The refrigerant used in air conditioning units is a chemical that can harm the environment and humans if not handled properly. It can cause frostbite or chemical burns. Technicians must take precautions when working with refrigerants, including wearing protective gear and ensuring proper disposal of leaks or spills.

Electrical hazards

Lock-out/tag-out, arc flash dangers, working with live circuits, and improper grounding are some of the electrical hazards that technicians face when working with air conditioning units. Improperly installed or maintained air conditioning units can pose electrical risks to the technician and the homeowner. High-voltage equipment, such as compressors and motors, must be cautiously handled to prevent electric shock.

Heat Stress

Hot environments can be hazardous to a technician's health. Heat stress, caused by high room temperatures and humidity levels, is a common risk for air conditioning technicians. Technicians must take breaks in cool areas and stay hydrated to avoid heat-related illnesses such as heat stroke or exhaustion.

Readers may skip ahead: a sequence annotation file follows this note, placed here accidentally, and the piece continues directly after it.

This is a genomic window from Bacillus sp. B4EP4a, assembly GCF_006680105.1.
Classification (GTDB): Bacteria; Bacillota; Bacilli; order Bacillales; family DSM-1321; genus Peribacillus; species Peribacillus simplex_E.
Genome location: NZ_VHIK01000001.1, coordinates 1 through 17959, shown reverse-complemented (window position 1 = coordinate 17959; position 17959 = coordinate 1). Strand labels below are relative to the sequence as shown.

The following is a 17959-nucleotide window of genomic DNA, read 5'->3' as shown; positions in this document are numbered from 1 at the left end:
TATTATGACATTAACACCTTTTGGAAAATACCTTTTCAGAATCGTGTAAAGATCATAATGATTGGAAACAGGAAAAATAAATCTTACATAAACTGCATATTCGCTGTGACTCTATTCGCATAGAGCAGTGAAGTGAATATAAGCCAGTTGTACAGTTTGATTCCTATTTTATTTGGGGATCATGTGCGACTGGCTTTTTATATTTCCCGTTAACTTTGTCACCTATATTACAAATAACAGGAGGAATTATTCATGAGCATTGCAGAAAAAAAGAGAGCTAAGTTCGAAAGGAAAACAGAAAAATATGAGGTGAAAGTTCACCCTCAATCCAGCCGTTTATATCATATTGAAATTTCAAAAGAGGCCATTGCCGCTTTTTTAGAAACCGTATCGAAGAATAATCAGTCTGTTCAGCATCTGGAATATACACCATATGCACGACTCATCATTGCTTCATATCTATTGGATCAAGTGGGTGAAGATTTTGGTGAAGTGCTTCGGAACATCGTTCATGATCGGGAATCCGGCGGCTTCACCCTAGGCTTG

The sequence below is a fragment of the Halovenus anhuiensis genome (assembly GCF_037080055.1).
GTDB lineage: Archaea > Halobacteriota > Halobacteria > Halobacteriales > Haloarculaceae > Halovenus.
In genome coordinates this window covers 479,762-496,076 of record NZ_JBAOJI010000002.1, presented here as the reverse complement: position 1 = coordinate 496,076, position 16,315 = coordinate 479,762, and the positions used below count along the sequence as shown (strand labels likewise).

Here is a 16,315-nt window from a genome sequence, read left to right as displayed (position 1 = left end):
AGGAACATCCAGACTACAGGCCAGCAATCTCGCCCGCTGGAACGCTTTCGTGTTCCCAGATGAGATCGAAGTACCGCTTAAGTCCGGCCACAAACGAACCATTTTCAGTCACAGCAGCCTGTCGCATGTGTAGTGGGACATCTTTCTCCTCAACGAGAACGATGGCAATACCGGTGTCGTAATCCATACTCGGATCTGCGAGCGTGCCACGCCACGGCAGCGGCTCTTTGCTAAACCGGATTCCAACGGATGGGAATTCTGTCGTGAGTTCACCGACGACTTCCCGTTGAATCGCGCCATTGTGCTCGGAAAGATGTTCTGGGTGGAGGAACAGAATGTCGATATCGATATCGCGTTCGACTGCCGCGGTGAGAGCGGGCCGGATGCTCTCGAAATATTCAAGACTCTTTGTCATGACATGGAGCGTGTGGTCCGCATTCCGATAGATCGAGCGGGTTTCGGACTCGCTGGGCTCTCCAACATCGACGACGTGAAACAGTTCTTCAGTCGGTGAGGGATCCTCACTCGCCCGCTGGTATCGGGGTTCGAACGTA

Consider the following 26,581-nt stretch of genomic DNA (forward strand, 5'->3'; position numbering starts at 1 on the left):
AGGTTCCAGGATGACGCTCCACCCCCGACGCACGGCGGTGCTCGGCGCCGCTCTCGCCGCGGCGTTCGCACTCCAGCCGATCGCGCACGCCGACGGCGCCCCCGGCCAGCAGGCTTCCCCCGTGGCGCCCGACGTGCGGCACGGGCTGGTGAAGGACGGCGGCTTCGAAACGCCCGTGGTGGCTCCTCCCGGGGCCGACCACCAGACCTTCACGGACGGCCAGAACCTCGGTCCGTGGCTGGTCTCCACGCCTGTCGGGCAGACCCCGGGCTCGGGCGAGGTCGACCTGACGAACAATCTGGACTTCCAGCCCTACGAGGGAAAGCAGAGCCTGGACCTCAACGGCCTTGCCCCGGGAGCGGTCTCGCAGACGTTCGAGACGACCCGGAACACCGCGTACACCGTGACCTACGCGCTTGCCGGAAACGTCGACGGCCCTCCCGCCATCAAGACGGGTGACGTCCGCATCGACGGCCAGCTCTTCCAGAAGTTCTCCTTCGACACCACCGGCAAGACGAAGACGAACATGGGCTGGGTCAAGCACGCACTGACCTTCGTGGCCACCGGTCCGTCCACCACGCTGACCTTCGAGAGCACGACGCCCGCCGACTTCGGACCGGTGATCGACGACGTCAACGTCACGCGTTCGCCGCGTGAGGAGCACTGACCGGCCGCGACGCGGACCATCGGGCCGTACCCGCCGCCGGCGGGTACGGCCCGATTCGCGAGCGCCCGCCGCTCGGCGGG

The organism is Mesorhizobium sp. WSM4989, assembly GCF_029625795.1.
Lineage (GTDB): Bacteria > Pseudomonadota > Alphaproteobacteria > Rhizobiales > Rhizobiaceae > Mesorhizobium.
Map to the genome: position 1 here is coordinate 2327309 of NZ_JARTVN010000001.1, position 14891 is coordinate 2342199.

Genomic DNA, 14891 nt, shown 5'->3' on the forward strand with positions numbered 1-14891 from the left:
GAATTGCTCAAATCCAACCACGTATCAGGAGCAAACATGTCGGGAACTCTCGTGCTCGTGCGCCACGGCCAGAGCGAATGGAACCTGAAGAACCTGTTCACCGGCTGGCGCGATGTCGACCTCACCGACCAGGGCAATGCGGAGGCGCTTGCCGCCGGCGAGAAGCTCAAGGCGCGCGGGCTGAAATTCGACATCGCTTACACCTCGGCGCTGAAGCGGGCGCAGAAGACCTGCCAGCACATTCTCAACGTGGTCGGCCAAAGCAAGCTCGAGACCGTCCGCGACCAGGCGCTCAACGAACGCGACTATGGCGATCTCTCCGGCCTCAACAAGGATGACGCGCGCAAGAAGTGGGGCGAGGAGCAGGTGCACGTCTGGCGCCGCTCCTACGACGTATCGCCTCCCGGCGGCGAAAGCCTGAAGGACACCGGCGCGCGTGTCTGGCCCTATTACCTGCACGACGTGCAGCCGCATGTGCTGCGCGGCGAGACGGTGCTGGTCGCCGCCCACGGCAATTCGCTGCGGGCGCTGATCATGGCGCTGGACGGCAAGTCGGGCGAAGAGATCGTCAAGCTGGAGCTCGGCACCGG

Fall Hazards

Air conditioning units are often installed on roofs or elevated platforms, which can pose fall hazards for technicians. When working at heights, workers risk falling off the roof or platform. Proper safety precautions must be taken to prevent falls, such as wearing a harness and using scaffolding or ladders with stable footing.

Chemical Exposure

Technicians may encounter various chemicals, such as refrigerants and cleaning agents, while performing air conditioning installation, maintenance, or repair work. If not handled properly, these chemicals can irritate the skin, eyes, and respiratory system.

A young air conditioner technician or air-conditioning installation technician is about to repair air conditioning in homes and buildings

Safety Measures in Preparing for AC Installation

Before beginning an air conditioning installation, it is essential to follow specific steps to ensure the safety of the technician and anyone in the building. These steps may include:

Assess the Installation Area

Inspect the installation site for any hazards, such as protruding nails, loose wires, or unstable surfaces. Clear the area of obstacles to create a safe working environment.

Prepare Personal Protective Equipment (PPE)

Wear appropriate PPE such as gloves, safety goggles, and non-slip footwear to protect yourself from hazards like sharp edges, electrical shocks, and falling debris.

Safe Work Practices During AC Installation